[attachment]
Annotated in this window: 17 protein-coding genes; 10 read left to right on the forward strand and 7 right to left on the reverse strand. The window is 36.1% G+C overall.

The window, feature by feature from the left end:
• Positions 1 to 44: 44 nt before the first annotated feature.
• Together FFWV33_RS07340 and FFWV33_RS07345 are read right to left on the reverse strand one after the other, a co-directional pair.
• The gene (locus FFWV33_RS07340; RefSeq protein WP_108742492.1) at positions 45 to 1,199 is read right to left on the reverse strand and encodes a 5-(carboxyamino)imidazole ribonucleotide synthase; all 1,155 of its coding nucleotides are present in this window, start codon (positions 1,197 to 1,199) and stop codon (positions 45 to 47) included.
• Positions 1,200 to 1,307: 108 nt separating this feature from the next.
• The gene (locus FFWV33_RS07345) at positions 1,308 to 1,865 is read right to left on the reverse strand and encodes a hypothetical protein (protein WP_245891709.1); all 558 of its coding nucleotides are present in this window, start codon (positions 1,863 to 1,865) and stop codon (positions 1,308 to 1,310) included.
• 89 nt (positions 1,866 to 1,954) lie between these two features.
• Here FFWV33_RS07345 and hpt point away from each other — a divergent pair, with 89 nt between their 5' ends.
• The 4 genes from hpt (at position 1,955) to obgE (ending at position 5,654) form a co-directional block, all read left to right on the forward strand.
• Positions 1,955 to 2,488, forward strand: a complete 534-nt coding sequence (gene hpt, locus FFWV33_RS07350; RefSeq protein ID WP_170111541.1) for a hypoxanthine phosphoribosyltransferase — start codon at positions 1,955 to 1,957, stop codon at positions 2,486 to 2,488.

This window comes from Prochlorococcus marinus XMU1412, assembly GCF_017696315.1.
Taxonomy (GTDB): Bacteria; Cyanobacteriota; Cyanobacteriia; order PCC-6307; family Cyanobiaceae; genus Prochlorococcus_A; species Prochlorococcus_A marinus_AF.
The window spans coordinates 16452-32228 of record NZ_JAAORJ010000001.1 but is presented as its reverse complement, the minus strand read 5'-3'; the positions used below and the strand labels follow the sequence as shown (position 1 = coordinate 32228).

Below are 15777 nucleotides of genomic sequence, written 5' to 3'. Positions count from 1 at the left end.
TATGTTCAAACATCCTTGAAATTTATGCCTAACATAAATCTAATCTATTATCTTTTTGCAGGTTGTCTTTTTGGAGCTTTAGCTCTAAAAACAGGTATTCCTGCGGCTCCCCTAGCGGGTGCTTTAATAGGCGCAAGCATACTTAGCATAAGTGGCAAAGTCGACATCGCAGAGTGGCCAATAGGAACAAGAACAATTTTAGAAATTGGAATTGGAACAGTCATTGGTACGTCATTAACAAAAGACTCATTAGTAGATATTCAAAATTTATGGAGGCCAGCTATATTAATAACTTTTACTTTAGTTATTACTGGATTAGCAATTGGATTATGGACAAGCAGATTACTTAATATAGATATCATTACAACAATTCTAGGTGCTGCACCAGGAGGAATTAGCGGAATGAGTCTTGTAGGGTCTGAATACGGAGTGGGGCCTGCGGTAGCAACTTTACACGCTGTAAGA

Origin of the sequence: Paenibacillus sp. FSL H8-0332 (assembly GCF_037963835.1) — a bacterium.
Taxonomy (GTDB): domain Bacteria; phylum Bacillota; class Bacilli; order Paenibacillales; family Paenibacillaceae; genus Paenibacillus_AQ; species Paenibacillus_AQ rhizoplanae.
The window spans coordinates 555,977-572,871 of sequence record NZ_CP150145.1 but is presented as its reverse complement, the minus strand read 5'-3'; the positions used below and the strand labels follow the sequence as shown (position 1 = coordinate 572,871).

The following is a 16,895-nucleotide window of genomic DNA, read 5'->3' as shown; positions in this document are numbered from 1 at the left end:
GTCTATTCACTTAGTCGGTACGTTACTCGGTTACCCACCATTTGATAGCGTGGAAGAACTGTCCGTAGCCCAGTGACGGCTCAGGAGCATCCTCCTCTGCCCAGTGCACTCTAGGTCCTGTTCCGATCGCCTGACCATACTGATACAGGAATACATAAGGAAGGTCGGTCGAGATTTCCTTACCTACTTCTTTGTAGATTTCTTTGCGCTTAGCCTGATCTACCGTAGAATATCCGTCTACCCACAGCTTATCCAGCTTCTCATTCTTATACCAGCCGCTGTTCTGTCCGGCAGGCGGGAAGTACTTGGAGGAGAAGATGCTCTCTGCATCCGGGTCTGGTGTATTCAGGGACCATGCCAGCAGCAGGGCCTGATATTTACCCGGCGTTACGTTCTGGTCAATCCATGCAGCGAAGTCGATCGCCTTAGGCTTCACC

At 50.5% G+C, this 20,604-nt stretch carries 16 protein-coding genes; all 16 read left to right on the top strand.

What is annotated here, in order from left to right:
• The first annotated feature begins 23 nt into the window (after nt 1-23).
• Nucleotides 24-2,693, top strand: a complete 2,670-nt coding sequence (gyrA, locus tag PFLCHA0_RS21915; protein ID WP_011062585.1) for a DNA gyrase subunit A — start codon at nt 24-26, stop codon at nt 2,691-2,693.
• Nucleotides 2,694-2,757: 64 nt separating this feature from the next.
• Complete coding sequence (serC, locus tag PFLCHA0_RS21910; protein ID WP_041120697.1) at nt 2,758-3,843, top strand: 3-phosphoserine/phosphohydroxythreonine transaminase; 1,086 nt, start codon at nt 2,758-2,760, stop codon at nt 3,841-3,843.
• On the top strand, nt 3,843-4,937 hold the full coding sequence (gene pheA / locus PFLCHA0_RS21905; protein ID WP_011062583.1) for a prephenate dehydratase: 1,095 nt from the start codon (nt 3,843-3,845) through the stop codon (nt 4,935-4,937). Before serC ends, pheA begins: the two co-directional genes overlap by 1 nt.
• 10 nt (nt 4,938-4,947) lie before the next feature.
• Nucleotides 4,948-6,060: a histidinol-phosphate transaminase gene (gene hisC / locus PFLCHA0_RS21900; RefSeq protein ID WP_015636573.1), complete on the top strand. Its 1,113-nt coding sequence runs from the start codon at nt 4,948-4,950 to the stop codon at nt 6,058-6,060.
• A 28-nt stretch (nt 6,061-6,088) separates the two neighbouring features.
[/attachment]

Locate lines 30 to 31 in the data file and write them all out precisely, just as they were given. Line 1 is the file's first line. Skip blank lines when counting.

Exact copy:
• Nucleotides 4,948-6,060: a histidinol-phosphate transaminase gene (gene hisC / locus PFLCHA0_RS21900; RefSeq protein ID WP_015636573.1), complete on the top strand. Its 1,113-nt coding sequence runs from the start codon at nt 4,948-4,950 to the stop codon at nt 6,058-6,060.
• A 28-nt stretch (nt 6,061-6,088) separates the two neighbouring features.